Valletta mayor Alexiei Dingli says his city was not built with the elderly in mind, with 'sloping roads' and 'steep climbs' making the Maltese capital unsuitable for its ageing citizenry
8 November 2017, 7:18am
Photographer Gilbert Calleja’s exploration of Valletta’s elderly, seen through the encounters of a parish priest administering the sacraments inside their homes, is testimony to the difficult lives of those who live inside apartment blocks without elevators and where life in the capital city can be rendered much harder due to its steep inclines
It may have been a city built for gentlemen, in Benjamin Disraeli’s favourable view. But to its mayor Alexiei Dingli, Valletta certainly did not have the elderly in mind when it was being designed 450 years ago.
The capital city hosts Malta’s major institutional buildings and is the place of work for government. But to its resident population of 6,500 – a quarter of the population of other bustling towns like Sliema – there is one major shortcoming: the lack of a nursing home for the elderly.
“A lot of elderly people face mobility issues every day and even if we try hard to reduce architectonic barriers, it will take some time,” Dingli, a professor of artificial intelligence at the University of Malta says.
“Furthermore, getting basic necessities might be hard and some elderly have to rely on their neighbours for their day-to-day chores. Valletta is a city that is easy to get lost in if you’re suffering from conditions like dementia, because all the streets are straight. Having heavy traffic entering the city every day only helps to increase the dangers for our elderly.”
(C) Gilbert Calleja
Dingli says that the elderly in Valletta constitute around one in three of the population, arguably making it quite a dense concentration of aged residents. With its sloping roads and steep climb towards the centre, the city is undoubtedly a major challenge for its elderly.
Now Dingli has started a petition calling on the authorities to hive off a property that can be used for the care of the elderly in Valletta.
“We should always keep on improving services in the community so that people don’t get uprooted from their environment as much as possible, but we know that this won’t work in a number of cases. There might be elderly people who cannot live any longer on their own because of some medical condition. There might be others who live with their family but it’s hard for the family to take care of them. In some cases they would require round the clock assistance.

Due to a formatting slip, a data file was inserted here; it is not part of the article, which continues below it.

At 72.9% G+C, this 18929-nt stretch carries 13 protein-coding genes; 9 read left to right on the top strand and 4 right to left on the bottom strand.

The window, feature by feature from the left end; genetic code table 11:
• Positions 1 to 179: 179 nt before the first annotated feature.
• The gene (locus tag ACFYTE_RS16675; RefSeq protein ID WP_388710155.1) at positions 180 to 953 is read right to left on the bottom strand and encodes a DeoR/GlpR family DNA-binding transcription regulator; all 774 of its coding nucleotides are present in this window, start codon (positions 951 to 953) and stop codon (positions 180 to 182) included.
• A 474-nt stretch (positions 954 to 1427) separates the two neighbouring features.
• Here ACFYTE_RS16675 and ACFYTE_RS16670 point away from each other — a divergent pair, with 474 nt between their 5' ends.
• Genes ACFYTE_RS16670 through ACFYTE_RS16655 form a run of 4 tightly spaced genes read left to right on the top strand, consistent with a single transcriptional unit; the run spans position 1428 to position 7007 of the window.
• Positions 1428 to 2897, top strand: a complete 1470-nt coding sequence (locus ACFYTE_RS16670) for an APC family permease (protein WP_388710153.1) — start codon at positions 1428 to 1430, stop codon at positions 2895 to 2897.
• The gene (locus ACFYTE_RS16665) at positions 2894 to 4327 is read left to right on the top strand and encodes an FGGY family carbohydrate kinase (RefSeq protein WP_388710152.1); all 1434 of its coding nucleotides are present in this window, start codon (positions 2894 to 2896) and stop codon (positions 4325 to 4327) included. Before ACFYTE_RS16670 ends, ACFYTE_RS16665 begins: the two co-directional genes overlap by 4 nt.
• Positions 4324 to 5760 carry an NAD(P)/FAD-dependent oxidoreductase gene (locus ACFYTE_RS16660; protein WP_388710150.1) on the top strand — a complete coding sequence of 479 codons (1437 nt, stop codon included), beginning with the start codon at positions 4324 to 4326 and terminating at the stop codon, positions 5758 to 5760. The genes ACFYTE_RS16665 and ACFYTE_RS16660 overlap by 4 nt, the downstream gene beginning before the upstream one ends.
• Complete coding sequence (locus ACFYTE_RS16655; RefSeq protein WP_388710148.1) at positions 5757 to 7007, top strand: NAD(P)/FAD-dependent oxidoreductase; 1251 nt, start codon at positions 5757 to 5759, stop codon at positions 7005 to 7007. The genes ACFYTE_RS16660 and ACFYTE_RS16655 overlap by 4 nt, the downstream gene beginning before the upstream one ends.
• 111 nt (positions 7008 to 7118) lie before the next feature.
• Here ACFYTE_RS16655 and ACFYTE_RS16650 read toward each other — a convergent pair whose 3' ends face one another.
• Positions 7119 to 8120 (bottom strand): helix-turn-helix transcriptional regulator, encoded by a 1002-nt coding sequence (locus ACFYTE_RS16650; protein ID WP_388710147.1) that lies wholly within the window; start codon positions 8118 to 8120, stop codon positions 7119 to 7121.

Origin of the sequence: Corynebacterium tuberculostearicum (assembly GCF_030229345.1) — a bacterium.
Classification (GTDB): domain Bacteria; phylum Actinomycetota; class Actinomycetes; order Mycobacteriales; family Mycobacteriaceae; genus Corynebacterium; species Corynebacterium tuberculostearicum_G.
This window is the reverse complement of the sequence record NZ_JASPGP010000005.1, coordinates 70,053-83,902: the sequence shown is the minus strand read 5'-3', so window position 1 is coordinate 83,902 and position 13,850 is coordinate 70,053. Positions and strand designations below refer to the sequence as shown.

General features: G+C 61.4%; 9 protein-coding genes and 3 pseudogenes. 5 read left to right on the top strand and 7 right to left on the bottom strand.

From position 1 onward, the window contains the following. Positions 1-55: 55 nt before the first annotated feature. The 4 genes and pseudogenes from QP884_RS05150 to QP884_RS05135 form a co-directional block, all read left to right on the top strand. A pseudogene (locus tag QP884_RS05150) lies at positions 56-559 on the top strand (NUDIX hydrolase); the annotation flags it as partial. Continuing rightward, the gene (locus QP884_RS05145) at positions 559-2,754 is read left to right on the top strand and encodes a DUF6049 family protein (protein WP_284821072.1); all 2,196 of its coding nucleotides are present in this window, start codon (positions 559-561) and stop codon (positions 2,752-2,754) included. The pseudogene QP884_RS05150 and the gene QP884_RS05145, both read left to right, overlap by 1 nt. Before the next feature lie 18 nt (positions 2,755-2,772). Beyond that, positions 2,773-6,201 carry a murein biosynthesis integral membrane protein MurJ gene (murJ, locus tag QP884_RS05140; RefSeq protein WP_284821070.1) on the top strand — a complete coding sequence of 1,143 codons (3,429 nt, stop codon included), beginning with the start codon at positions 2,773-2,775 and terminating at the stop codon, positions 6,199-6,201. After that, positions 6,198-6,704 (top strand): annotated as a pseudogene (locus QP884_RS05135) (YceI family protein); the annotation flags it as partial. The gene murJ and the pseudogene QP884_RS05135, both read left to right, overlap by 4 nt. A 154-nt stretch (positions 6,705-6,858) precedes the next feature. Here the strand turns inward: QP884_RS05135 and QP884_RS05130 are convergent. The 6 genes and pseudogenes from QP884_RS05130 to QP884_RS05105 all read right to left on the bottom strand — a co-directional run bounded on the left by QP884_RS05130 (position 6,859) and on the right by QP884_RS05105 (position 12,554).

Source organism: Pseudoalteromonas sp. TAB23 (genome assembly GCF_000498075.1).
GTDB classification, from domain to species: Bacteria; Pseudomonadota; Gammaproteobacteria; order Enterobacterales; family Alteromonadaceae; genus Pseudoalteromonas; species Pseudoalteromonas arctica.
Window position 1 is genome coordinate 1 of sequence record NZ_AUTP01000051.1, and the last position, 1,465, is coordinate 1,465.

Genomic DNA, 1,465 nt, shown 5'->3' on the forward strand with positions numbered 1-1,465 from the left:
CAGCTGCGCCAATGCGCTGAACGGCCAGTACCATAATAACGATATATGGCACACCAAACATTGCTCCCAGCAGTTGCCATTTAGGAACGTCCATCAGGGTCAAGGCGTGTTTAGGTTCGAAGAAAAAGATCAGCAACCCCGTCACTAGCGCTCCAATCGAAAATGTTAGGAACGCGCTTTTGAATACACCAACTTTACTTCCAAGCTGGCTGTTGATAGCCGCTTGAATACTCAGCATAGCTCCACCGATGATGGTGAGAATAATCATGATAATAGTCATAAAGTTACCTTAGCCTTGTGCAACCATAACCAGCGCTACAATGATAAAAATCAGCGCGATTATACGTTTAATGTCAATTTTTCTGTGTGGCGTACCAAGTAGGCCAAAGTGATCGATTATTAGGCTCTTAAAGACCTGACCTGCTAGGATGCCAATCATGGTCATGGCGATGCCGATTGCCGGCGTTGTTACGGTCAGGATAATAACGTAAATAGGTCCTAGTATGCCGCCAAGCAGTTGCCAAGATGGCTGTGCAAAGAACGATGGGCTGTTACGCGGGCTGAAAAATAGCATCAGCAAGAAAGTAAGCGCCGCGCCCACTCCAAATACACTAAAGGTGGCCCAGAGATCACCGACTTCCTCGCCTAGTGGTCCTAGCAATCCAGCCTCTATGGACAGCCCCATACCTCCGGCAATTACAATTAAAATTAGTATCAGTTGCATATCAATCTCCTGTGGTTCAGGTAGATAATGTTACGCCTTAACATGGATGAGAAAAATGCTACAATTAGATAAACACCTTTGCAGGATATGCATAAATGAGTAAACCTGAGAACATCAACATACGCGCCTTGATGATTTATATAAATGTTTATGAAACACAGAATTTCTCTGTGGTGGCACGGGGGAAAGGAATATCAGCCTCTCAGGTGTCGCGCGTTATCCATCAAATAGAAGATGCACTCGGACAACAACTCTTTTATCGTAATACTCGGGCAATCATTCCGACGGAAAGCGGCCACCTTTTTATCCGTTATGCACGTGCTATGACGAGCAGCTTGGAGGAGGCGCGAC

Dingli says Valletta’s elderly are prisoners in their homes because of mobility issues. 'The problem at the moment is that when they are placed in an old people’s home, they are relocated to somewhere far from Valletta, the place where they lived all their life and which they love'
“We also have elderly who are prisoners in their homes because of mobility issues. The problem at the moment is that when they are placed in an old people’s home, they are relocated to somewhere far from Valletta, the place where they lived all their life and which they love.”
Dingli says that this uprooting from their neighbourhood and their friends can be a death sentence for some. “We want to avoid this. We have our elderly at heart, we value their contribution to society and I think it is our duty to provide them with a decent home within their city and close to their friends.”
(C) Gilbert Calleja
Dingli’s concern is also backed up by a recent study in Malta’s two largest old people’s homes, which found over 67% of residents depressed and – more worryingly – the majority not being treated for their depression.
Residents of homes for the elderly are more likely to be depressed because they are also more likely to experience loneliness after being widowed. They are, therefore, more likely to experience “emptiness and solitude” resulting from inadequate levels of social relationships.
(C) Gilbert Calleja
Dingli says the Valletta local council has already earmarked the children’s home, Piccola Casa di San Giuseppe, situated on the Valletta ring-road and overlooking Marsamxett Harbour. The building used to be managed by the Ursuline Sisters, as a potential home.
“The place was an institute for small children. However the nuns relinquished the place and returned it to the State. We have made enquires about it but we were told that government already has plans for it. However, the place is currently rotting. It already had dormitories, a lift, and a kitchen so repurposing it shouldn’t be a big problem.
“It has some nice views where the elderly can spend their time. It is close to a garden and very easy to reach even by bus, since there’s a bus stop right next to the property. I believe the people of Valletta deserve to have a good nursing home and strongly appeal to the Prime Minister to donate it to the people of Valletta so that they can start using it.”
(c) 2017 MediaToday Co. Ltd. All rights reserved. Provided by SyndiGate Media Inc. (Syndigate.info)., source Middle East & North African Newspapers